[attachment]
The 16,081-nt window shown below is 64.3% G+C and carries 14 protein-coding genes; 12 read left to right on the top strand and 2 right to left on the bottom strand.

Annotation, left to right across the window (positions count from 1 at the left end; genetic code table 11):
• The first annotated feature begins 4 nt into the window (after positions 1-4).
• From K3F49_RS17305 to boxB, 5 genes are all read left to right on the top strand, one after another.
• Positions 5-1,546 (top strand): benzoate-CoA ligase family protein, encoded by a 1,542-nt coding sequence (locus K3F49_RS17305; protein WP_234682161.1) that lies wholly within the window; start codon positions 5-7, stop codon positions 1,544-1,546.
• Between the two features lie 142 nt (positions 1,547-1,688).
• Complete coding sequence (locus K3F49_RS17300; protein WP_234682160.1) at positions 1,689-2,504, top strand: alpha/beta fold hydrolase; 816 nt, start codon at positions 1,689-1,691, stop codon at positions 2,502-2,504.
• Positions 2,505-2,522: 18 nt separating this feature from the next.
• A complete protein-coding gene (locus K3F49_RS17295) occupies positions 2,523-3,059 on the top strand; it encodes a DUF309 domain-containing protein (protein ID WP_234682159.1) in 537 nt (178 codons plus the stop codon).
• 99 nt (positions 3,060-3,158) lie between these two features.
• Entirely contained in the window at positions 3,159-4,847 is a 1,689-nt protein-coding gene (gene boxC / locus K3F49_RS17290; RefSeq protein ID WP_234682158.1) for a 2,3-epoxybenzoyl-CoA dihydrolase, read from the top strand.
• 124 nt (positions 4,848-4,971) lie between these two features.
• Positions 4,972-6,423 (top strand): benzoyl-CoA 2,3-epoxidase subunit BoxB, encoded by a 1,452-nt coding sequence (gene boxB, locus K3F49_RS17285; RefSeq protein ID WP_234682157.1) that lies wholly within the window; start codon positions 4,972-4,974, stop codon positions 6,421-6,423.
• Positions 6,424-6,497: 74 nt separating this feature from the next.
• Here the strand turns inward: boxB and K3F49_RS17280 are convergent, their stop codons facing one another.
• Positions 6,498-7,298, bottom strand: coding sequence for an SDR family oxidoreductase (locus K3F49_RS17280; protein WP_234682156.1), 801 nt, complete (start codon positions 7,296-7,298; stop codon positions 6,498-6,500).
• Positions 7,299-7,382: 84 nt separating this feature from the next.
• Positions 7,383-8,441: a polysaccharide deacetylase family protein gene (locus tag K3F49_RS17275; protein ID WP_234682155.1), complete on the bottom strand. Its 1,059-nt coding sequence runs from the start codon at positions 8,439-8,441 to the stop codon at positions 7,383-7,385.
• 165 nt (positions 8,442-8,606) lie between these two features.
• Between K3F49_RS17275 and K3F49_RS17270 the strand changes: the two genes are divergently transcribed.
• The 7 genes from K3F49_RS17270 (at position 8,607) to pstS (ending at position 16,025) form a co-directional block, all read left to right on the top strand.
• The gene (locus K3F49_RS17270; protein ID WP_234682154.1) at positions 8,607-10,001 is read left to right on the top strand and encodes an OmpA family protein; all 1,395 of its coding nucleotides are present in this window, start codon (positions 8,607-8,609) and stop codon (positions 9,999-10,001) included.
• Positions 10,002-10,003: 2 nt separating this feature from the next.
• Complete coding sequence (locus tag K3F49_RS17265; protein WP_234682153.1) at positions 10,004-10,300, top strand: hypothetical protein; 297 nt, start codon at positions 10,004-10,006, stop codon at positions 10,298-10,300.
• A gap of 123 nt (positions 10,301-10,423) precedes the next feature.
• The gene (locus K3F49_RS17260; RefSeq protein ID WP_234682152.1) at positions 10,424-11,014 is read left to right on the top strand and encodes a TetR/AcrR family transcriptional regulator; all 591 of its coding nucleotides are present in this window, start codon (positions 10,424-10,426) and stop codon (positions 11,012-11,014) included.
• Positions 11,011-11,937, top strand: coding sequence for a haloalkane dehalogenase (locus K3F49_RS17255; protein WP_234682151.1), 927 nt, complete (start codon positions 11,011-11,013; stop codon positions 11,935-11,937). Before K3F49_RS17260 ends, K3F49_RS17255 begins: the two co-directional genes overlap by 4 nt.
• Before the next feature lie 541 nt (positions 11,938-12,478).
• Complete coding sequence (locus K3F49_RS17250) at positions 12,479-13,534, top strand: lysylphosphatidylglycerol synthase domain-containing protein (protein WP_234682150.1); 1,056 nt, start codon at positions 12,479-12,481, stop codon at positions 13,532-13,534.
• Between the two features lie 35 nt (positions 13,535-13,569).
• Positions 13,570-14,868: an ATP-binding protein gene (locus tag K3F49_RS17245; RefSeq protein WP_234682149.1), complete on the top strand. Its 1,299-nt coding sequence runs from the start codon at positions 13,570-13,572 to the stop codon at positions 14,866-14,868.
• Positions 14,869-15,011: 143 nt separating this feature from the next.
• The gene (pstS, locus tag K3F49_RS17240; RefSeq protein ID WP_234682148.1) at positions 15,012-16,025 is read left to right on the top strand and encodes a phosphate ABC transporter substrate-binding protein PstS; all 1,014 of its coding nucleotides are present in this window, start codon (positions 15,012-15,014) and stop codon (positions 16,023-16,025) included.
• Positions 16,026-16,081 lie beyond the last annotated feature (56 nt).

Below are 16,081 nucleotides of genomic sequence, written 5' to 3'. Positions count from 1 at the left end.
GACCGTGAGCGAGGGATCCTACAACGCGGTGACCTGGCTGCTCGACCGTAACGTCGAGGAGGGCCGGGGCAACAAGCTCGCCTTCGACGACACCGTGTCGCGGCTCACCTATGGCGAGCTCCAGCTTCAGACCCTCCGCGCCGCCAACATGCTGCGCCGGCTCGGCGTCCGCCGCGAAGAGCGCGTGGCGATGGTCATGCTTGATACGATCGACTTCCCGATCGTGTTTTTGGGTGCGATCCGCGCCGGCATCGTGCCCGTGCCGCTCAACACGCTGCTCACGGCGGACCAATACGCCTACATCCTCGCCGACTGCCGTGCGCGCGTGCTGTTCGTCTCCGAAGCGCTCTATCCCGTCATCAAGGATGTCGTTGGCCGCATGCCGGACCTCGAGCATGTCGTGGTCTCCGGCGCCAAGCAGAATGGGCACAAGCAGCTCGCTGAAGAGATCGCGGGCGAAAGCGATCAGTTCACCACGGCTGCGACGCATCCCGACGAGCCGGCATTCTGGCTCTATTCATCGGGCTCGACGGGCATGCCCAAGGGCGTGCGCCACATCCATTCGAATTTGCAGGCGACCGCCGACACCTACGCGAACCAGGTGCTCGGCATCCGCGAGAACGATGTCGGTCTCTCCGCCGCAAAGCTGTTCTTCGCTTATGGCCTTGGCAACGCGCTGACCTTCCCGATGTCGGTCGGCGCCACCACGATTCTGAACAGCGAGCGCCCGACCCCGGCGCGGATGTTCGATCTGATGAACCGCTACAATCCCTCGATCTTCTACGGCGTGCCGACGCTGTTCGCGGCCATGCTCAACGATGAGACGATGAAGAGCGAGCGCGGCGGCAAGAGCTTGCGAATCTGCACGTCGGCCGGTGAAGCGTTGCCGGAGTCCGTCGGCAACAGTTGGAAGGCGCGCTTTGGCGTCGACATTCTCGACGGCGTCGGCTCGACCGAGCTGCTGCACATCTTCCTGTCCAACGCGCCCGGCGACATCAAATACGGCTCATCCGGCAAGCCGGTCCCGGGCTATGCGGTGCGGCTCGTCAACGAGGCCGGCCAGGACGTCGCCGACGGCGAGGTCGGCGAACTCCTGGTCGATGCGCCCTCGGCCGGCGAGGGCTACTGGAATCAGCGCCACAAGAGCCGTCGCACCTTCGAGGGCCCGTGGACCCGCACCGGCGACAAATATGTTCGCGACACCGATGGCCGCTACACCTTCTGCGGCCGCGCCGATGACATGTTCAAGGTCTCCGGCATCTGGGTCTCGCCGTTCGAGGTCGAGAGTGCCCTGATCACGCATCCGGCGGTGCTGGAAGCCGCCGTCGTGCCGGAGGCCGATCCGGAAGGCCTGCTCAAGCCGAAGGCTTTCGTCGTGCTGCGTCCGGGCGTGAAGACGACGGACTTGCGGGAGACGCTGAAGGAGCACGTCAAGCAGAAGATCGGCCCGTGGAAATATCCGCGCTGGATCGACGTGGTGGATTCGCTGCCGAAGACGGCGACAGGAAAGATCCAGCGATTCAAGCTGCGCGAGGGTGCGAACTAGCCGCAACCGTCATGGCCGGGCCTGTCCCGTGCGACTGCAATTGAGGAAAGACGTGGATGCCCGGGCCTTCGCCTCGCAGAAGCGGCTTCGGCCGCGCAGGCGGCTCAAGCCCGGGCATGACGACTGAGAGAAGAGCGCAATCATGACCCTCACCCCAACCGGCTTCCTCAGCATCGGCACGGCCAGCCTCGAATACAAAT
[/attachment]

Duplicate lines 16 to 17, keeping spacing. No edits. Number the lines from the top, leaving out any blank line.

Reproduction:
• Positions 6,498-7,298, bottom strand: coding sequence for an SDR family oxidoreductase (locus K3F49_RS17280; protein WP_234682156.1), 801 nt, complete (start codon positions 7,296-7,298; stop codon positions 6,498-6,500).
• Positions 7,299-7,382: 84 nt separating this feature from the next.